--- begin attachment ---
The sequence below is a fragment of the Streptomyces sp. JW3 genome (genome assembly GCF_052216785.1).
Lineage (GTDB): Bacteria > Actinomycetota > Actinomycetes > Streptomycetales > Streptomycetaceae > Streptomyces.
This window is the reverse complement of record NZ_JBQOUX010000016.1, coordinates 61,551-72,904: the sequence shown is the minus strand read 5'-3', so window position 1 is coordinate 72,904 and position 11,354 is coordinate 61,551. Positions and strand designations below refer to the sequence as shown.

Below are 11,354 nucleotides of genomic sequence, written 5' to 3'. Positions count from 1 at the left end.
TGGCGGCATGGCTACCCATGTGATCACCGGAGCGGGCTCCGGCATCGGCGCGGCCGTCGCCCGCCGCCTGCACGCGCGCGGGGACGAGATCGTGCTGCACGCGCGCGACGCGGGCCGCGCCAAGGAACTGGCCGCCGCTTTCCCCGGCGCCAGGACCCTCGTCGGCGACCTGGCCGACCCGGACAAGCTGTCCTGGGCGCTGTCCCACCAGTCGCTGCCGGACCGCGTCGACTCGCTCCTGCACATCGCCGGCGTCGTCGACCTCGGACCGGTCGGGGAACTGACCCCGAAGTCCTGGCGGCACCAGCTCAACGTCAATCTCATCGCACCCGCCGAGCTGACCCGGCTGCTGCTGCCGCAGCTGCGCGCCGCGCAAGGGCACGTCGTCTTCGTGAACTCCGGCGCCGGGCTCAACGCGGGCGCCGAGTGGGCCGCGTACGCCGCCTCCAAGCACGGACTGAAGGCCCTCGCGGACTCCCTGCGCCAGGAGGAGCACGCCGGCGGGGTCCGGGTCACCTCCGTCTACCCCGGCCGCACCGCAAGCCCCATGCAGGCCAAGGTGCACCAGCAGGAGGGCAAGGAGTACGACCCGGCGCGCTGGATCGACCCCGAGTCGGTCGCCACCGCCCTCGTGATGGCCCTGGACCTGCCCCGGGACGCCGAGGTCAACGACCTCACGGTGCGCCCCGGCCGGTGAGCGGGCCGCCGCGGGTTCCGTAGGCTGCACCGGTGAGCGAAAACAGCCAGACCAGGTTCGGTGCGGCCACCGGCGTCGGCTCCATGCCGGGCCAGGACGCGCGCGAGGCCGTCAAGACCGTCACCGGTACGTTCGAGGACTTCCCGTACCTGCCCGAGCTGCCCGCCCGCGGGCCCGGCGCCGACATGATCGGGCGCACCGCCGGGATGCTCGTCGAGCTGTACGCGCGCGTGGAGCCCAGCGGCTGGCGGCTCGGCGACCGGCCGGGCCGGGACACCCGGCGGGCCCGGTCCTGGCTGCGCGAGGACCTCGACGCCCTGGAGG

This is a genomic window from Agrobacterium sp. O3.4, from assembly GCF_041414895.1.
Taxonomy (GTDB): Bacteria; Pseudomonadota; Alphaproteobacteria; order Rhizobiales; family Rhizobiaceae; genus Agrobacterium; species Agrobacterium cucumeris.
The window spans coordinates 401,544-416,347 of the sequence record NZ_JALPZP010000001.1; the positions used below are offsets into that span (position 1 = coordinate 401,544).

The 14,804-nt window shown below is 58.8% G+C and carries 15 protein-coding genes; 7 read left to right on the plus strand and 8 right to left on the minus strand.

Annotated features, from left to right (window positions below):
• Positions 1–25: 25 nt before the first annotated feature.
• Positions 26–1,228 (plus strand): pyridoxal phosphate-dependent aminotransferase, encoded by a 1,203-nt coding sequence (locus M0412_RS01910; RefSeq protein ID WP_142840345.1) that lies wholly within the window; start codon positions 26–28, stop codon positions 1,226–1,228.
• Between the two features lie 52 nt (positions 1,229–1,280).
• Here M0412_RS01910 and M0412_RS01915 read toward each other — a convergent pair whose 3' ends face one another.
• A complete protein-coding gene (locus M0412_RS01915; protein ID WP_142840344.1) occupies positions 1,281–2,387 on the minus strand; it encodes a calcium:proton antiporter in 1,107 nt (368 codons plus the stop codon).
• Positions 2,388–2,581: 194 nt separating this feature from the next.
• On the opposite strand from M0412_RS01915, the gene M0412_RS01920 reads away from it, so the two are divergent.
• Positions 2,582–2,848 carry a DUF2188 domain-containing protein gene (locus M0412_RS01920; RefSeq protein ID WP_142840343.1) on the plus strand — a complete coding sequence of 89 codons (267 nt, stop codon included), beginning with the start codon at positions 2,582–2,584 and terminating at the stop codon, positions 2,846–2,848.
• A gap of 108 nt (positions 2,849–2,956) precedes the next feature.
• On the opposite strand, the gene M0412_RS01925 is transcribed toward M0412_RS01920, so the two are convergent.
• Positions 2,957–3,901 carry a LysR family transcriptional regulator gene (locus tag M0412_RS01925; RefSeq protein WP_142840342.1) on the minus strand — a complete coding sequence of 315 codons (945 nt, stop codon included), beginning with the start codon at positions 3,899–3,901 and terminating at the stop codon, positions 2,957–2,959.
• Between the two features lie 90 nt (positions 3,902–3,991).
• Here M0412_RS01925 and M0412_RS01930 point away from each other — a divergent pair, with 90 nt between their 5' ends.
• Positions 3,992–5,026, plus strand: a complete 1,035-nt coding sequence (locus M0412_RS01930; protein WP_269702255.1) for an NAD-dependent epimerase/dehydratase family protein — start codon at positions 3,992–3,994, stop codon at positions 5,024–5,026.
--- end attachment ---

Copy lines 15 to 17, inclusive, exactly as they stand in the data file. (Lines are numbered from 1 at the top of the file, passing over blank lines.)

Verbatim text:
• A complete protein-coding gene (locus M0412_RS01915; protein ID WP_142840344.1) occupies positions 1,281–2,387 on the minus strand; it encodes a calcium:proton antiporter in 1,107 nt (368 codons plus the stop codon).
• Positions 2,388–2,581: 194 nt separating this feature from the next.
• On the opposite strand from M0412_RS01915, the gene M0412_RS01920 reads away from it, so the two are divergent.